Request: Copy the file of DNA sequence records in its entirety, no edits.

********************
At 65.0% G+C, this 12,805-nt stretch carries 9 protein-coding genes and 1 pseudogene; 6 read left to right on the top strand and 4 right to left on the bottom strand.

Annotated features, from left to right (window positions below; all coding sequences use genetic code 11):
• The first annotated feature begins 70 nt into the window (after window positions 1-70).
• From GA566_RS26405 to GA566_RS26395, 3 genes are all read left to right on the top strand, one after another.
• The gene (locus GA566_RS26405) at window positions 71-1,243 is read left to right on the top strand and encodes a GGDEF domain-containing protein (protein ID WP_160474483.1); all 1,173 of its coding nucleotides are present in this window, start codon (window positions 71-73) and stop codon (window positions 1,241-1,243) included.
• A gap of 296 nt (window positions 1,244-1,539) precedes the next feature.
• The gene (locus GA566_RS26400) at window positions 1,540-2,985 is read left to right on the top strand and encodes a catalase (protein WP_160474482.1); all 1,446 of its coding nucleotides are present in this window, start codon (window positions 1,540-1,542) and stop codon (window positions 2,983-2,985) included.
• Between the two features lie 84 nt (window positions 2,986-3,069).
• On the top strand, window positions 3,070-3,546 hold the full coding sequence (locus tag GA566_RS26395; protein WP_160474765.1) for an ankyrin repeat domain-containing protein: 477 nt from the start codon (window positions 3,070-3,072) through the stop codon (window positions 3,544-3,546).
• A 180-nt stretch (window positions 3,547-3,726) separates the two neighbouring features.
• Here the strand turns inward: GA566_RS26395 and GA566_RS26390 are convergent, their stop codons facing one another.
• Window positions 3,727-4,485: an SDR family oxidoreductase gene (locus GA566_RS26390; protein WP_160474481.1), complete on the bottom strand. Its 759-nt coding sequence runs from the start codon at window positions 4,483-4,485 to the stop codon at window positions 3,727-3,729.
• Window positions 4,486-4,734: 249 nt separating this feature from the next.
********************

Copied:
At 65.0% G+C, this 12,805-nt stretch carries 9 protein-coding genes and 1 pseudogene; 6 read left to right on the top strand and 4 right to left on the bottom strand.

Annotated features, from left to right (window positions below; all coding sequences use genetic code 11):
• The first annotated feature begins 70 nt into the window (after window positions 1-70).
• From GA566_RS26405 to GA566_RS26395, 3 genes are all read left to right on the top strand, one after another.
• The gene (locus GA566_RS26405) at window positions 71-1,243 is read left to right on the top strand and encodes a GGDEF domain-containing protein (protein ID WP_160474483.1); all 1,173 of its coding nucleotides are present in this window, start codon (window positions 71-73) and stop codon (window positions 1,241-1,243) included.
• A gap of 296 nt (window positions 1,244-1,539) precedes the next feature.
• The gene (locus GA566_RS26400) at window positions 1,540-2,985 is read left to right on the top strand and encodes a catalase (protein WP_160474482.1); all 1,446 of its coding nucleotides are present in this window, start codon (window positions 1,540-1,542) and stop codon (window positions 2,983-2,985) included.
• Between the two features lie 84 nt (window positions 2,986-3,069).
• On the top strand, window positions 3,070-3,546 hold the full coding sequence (locus tag GA566_RS26395; protein WP_160474765.1) for an ankyrin repeat domain-containing protein: 477 nt from the start codon (window positions 3,070-3,072) through the stop codon (window positions 3,544-3,546).
• A 180-nt stretch (window positions 3,547-3,726) separates the two neighbouring features.
• Here the strand turns inward: GA566_RS26395 and GA566_RS26390 are convergent, their stop codons facing one another.
• Window positions 3,727-4,485: an SDR family oxidoreductase gene (locus GA566_RS26390; protein WP_160474481.1), complete on the bottom strand. Its 759-nt coding sequence runs from the start codon at window positions 4,483-4,485 to the stop codon at window positions 3,727-3,729.
• Window positions 4,486-4,734: 249 nt separating this feature from the next.